Sorry, no pictures.

But from there, it was a smooth highway run to Fairbanks. Made it!

Sunday, August 22, 2010

Alaska Highway, Part 1

Bridge on Alaska Highway

(Click any photo for details and other sizes)

The Alaska Highway is just under 1,400 miles, stretching from Dawson Creek, BC to Delta Junction, AK. You hear a lot of stories about how terrible of condition it's in, but that's a thing of the past. The road is as nice, if not nicer than many of the 2 lane road in Arkansas. The difference is, if something does go wrong, you can be a couple hundred miles away from the nearest community (which may still be less than 2,000 people). That is what catches people out on this road. You're no more likely to have car trouble than any other 1,400 miles drive, but if you do, it's a big deal. No cell phone reception except within a few miles of the main towns, and sometimes not even then (none in Watson Lake, for example). Add to that the fact that weather in some sections, like the part over the rockies, can suddenly turn life threatening at any time of year, and you need to be prepared. But anyone can make this drive, so long as your car is in good repair and you have good tires.

Right out of Dawson Creek there's a side trip to a neat, curved wooden bridge; part of the original Alaska Highway:

Alaska Highway Kiskatinaw Wooden Bridge

The rest of the first leg, north to Fort Nelson, is mostly rolling hills through trees, with not much interesting in the way of photography:

Alaska Highway Alaska Highway

Alaska Highway Alaska Highway

After that, you head west and cross the northern Rockies, which is a very pretty segment:

Bridge on Alaska Highway

Alaska Highway Alaska Highway

Alaska Highway

Alaska Highway Alaska Highway

Alaska Highway

It was mostly overcast on the east side of the mountains, but cleared out (still very hazy due to large forest fires in the area) on the west side as I approached Muncho Lake. Muncho Lake is a brilliant turquoise color due to suspended glacial sediments - basically rock ground down to the consistency of flower and floating around in the water:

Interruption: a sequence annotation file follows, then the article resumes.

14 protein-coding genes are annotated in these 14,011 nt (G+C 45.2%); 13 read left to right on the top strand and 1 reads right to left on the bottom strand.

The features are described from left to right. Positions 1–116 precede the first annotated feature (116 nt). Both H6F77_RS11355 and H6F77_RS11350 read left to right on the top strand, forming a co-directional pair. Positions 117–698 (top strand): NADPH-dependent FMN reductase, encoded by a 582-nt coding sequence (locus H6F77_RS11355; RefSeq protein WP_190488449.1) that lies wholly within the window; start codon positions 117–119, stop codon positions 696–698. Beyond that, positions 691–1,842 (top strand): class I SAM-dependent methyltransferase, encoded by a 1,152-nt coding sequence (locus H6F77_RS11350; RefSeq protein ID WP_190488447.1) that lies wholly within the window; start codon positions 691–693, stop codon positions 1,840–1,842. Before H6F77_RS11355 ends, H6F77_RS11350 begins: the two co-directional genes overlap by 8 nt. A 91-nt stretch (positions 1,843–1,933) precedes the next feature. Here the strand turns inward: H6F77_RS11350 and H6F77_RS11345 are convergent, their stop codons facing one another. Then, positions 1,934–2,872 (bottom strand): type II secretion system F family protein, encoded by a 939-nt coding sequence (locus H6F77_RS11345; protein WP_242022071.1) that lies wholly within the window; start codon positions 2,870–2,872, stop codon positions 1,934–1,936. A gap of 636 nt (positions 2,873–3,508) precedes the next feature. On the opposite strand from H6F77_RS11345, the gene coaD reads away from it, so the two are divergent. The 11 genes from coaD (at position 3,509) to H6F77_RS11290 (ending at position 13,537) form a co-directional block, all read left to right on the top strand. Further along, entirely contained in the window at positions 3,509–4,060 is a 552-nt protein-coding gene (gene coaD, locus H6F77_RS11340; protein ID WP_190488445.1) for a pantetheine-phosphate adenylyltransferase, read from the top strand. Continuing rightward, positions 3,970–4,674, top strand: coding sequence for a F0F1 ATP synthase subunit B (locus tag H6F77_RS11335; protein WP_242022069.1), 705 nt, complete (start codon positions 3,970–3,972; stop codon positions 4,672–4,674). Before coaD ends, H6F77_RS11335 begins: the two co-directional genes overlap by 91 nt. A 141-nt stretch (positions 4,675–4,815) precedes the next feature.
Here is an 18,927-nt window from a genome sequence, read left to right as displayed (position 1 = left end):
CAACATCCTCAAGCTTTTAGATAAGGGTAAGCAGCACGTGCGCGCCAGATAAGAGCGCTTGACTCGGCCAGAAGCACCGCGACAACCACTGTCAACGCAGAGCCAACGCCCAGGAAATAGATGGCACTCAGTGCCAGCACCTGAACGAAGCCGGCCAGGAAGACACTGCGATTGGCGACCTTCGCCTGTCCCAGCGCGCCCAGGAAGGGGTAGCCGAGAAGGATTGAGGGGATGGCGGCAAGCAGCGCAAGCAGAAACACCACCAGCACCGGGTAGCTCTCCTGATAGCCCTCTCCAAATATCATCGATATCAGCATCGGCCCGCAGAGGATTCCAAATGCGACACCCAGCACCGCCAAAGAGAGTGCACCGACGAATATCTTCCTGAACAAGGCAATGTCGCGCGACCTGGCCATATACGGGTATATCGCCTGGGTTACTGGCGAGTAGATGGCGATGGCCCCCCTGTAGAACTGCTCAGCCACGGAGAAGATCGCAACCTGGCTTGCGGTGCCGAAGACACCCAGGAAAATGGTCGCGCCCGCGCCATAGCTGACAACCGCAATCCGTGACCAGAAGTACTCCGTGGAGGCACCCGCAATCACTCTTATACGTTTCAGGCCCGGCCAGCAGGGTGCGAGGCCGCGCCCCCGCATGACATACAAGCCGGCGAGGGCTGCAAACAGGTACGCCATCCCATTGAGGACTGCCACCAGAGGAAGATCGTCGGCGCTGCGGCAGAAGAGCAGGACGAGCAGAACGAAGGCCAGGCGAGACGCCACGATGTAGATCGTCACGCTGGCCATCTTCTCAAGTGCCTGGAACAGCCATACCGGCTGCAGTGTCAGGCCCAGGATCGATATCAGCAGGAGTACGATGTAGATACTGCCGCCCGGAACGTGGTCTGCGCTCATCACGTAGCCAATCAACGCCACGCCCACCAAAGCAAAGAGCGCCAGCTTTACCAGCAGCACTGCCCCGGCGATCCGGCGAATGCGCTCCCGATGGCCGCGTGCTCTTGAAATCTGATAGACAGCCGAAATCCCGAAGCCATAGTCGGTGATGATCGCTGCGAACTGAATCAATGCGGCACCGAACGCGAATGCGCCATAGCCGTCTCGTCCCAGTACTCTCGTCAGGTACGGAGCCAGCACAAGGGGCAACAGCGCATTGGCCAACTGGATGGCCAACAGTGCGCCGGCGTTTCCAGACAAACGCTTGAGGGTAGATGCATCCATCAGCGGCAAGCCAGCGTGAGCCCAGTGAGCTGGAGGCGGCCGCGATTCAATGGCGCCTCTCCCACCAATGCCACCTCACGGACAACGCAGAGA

Muncho Lake

Muncho Lake Muncho Lake

I stopped at Liard Hot Springs, which is very hot: between 110º and 125ºF, depending which end of the pool you're in! I only made it about two-thirds of the way to the hot end. This pile of stones is where people shuffle to the hot end, place their stone to prove they were there, then run back to the 'cool' 115º in the middle.

Liard Hot Springs

A little further down the road, I stopped at a place called Whirlpool Canyon, where there is supposedly a 'violent whirlpool' somewhere nearby. I didn't find it, but the place was neat enough anyway:

Whirlpool Canyon

Whirlpool Canyon

And yes, there's plenty of roadside wildlife along the way:


Bison Bison


A mother black bear and her cub chew on some bones:

Black Bear and cub chewing on bones

Black Bear Black Bear

And here a Canadian Lynx watches me from the bushes in a full on stalking-cat pose:

Canadian Lynx

Finally I arrived in Waston Lake, Yukon Territory. Population 1,500 - biggest town I'd seen all day, and most of the next day too! The Signpost Forest is where visitors hang a sign from their hometown or state. Unfortunately, I didn't have one to put up:

Signpost Forest

Rest of the way to Alaska next time.